Carman: Baker Could Become Bigger Cleveland Icon Than LeBron

Baker Mayfield more beloved than LeBron James?! In Cleveland?! It's a distinct possibility, Ken Carman says

The DA Show
July 23, 2019 - 12:39 pm

Since returning to Cleveland, the Browns have missed the playoffs in 19 of 20 seasons. Nevertheless, they are among the AFC favorites to reach the Super Bowl.

Let’s say the Browns win the Super Bowl this season. How much different would a Browns’ Super Bowl title feel to Cleveland than LeBron James’ run to a title in 2016? Or the Indians potentially winning the World Series?

“I think there’s more diehard long-term Indians fans than there are Cavs fans,” Cleveland’s 92.3 The Fan host Ken Carman said on The DA Show. “I was always a Cavs fan growing up because they felt like they were the bastard son of Cleveland, so it meant a ton for me for the Cavs to win the championship. But overall, it wouldn’t pale in comparison, but in Major League Baseball, we understand the Indians don’t have that kind of payroll. NFL players, we have them here, we use them and they’re gone. LeBron turned the table about that.”

Indeed, James has more or less dictated the NBA landscape for the last decade. 

“LeBron decides when he wants to stay and when he wants to go,” Carman said. “I think that a lot of fans have a problem adjusting to that, and I think you’re seeing that in a lot of other cities. I think this is the new NBA model, and it’s created by LeBron. So as soon as the Browns or Indians win something, I think it’s a tremendously different connotation and tremendously different feeling with the fan base.”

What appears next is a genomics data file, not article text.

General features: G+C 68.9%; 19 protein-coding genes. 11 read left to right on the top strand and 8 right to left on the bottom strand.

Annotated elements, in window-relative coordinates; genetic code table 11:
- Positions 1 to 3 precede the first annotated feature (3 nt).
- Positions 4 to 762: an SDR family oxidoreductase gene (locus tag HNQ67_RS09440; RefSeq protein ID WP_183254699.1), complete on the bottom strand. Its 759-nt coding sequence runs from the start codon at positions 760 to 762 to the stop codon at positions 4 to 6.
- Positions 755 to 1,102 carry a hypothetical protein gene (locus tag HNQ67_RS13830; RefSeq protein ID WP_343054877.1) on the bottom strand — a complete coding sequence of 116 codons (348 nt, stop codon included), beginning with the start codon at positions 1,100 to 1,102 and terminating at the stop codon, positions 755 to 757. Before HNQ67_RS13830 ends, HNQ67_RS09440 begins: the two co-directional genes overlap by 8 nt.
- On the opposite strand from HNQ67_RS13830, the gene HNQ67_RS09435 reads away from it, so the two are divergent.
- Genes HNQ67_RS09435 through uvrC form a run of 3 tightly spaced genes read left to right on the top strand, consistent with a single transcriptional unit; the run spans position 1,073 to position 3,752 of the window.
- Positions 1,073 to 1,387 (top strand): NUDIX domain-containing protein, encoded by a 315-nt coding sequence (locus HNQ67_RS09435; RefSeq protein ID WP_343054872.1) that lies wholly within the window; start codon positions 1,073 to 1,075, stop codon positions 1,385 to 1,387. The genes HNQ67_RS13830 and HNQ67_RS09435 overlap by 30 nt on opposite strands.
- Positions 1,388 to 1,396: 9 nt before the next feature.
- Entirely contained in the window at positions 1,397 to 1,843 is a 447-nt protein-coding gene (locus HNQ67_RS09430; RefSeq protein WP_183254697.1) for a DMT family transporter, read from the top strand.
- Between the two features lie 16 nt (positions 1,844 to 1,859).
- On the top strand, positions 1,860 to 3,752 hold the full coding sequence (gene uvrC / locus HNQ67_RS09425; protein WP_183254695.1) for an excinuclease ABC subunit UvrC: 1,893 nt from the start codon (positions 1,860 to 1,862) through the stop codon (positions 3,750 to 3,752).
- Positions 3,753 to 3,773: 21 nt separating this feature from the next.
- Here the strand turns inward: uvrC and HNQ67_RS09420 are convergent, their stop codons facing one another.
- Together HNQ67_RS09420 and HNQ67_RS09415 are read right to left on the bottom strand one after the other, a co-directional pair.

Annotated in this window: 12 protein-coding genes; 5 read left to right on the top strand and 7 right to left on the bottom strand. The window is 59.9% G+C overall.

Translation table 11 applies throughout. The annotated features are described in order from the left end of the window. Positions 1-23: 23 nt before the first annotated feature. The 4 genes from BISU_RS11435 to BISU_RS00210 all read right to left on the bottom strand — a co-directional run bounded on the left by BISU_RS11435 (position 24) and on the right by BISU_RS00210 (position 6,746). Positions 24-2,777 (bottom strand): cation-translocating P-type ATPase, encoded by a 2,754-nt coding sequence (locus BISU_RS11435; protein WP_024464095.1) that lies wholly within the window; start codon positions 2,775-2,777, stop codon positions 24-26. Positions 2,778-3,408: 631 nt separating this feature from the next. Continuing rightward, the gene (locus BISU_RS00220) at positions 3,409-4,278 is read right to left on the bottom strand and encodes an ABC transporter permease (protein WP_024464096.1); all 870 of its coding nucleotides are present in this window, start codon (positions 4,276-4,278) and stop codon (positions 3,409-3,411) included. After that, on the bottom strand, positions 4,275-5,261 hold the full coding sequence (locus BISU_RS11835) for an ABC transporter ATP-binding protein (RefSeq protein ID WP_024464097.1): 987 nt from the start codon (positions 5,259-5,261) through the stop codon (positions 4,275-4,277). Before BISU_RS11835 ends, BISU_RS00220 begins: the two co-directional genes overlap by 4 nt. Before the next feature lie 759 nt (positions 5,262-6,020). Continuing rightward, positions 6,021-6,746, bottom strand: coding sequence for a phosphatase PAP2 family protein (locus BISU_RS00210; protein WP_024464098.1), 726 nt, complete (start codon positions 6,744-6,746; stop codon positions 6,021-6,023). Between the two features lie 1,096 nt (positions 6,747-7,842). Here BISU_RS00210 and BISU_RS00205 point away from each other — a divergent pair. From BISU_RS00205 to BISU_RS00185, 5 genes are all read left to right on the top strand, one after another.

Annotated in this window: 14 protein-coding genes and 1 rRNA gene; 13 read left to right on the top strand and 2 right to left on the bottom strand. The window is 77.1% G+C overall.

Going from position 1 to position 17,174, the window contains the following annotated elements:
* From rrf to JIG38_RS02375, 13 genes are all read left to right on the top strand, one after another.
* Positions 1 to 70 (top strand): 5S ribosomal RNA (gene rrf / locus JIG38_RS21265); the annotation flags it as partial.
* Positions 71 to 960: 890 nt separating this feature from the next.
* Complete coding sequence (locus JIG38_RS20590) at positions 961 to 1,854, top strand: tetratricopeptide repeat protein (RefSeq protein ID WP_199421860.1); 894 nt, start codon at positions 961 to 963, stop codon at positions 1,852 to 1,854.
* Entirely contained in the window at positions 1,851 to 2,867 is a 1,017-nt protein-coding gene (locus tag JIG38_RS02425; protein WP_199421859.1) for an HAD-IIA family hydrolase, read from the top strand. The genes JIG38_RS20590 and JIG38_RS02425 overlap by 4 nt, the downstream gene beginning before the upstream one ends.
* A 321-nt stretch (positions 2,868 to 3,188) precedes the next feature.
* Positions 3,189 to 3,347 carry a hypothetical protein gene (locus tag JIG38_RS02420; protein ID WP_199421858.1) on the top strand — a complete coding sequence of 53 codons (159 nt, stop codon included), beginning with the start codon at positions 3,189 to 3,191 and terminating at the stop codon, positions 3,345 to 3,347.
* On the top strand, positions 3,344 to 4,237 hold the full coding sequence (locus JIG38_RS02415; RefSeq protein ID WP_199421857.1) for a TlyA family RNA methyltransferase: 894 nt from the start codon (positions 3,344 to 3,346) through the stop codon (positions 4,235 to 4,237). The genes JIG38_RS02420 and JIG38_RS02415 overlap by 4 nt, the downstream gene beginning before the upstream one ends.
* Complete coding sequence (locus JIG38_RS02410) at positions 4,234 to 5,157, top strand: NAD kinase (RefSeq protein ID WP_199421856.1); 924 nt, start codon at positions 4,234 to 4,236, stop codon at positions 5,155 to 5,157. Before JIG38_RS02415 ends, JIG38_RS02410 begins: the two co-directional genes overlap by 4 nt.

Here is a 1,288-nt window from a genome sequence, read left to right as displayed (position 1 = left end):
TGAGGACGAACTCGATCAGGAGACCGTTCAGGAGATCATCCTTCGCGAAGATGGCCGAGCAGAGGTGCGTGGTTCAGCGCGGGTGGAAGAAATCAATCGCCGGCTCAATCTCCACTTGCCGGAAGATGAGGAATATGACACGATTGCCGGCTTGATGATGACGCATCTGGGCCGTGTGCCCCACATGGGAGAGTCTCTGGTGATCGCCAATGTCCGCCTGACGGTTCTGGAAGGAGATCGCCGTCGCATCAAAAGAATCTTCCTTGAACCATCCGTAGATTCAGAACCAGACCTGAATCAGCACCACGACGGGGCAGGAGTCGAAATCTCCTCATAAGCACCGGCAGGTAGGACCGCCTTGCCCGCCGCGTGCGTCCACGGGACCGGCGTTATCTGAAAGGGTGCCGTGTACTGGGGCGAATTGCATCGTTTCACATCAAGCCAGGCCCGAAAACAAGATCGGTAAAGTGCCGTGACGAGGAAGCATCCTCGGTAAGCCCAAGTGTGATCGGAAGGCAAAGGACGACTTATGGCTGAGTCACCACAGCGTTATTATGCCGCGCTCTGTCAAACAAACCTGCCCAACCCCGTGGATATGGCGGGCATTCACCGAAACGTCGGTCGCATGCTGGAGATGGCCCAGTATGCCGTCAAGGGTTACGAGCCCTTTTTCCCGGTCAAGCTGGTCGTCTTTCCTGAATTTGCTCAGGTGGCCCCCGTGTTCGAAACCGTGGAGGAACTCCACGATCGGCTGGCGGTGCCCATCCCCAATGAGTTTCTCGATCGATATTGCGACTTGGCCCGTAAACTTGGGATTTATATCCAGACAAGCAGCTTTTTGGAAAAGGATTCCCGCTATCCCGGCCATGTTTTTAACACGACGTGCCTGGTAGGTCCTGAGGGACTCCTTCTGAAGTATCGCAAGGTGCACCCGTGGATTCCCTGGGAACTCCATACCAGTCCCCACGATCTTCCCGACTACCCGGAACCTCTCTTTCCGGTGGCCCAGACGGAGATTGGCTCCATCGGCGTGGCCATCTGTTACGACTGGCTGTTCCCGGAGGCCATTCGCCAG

But in the end, Cleveland fans would likely take a Browns Super Bowl over anything.

“I think a lot of fans will look at this differently and probably put it above,” he said. “You fought for the Browns, you had them come back, you dealt with 20 years of agony, then they won a championship. The Indians haven’t won a championship in over 70 years. The Cavs felt more like LeBron. I think a lot of people will come to that conclusion when the Browns and Indians win something.” 

So, in theory, could Baker Mayfield surpass LeBron as Cleveland’s beloved son?

“Cleveland, yes,” Carman said. “Akron, I’m not sure. I don’t think so.”

But Mayfield could in Cleveland? Really?

“Yeah,” Carman said. “I think so.”